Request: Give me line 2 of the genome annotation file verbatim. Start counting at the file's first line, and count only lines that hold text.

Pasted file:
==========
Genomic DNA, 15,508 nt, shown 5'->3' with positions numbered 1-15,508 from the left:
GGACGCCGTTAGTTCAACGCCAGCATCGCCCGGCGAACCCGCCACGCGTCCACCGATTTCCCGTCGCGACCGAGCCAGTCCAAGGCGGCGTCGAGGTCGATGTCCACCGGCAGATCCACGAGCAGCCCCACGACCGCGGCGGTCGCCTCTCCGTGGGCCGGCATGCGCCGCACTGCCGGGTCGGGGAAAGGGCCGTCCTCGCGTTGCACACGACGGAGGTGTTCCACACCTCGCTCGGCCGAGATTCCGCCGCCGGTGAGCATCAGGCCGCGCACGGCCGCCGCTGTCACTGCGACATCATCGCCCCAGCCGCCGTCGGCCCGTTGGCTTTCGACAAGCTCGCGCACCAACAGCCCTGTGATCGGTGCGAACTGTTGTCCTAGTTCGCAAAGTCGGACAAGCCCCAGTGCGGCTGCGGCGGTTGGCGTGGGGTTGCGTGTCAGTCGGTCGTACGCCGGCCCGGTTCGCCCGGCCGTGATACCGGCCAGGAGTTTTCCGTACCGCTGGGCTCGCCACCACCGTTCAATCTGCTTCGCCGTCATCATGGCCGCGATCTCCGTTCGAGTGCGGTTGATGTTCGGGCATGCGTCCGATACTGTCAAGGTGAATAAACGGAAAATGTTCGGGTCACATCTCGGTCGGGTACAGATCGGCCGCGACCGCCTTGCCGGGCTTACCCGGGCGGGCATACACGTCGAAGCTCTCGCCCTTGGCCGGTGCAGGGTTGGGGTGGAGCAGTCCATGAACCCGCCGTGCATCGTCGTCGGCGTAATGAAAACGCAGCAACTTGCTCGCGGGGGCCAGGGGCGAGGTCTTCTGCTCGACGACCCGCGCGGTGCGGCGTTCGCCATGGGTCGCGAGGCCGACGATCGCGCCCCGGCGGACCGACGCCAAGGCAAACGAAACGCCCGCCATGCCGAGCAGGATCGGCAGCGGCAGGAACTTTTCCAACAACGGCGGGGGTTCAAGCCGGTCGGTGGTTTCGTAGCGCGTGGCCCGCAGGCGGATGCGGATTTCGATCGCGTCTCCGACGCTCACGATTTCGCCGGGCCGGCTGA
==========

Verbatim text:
GGACGCCGTTAGTTCAACGCCAGCATCGCCCGGCGAACCCGCCACGCGTCCACCGATTTCCCGTCGCGACCGAGCCAGTCCAAGGCGGCGTCGAGGTCGATGTCCACCGGCAGATCCACGAGCAGCCCCACGACCGCGGCGGTCGCCTCTCCGTGGGCCGGCATGCGCCGCACTGCCGGGTCGGGGAAAGGGCCGTCCTCGCGTTGCACACGACGGAGGTGTTCCACACCTCGCTCGGCCGAGATTCCGCCGCCGGTGAGCATCAGGCCGCGCACGGCCGCCGCTGTCACTGCGACATCATCGCCCCAGCCGCCGTCGGCCCGTTGGCTTTCGACAAGCTCGCGCACCAACAGCCCTGTGATCGGTGCGAACTGTTGTCCTAGTTCGCAAAGTCGGACAAGCCCCAGTGCGGCTGCGGCGGTTGGCGTGGGGTTGCGTGTCAGTCGGTCGTACGCCGGCCCGGTTCGCCCGGCCGTGATACCGGCCAGGAGTTTTCCGTACCGCTGGGCTCGCCACCACCGTTCAATCTGCTTCGCCGTCATCATGGCCGCGATCTCCGTTCGAGTGCGGTTGATGTTCGGGCATGCGTCCGATACTGTCAAGGTGAATAAACGGAAAATGTTCGGGTCACATCTCGGTCGGGTACAGATCGGCCGCGACCGCCTTGCCGGGCTTACCCGGGCGGGCATACACGTCGAAGCTCTCGCCCTTGGCCGGTGCAGGGTTGGGGTGGAGCAGTCCATGAACCCGCCGTGCATCGTCGTCGGCGTAATGAAAACGCAGCAACTTGCTCGCGGGGGCCAGGGGCGAGGTCTTCTGCTCGACGACCCGCGCGGTGCGGCGTTCGCCATGGGTCGCGAGGCCGACGATCGCGCCCCGGCGGACCGACGCCAAGGCAAACGAAACGCCCGCCATGCCGAGCAGGATCGGCAGCGGCAGGAACTTTTCCAACAACGGCGGGGGTTCAAGCCGGTCGGTGGTTTCGTAGCGCGTGGCCCGCAGGCGGATGCGGATTTCGATCGCGTCTCCGACGCTCACGATTTCGCCGGGCCGGCTGA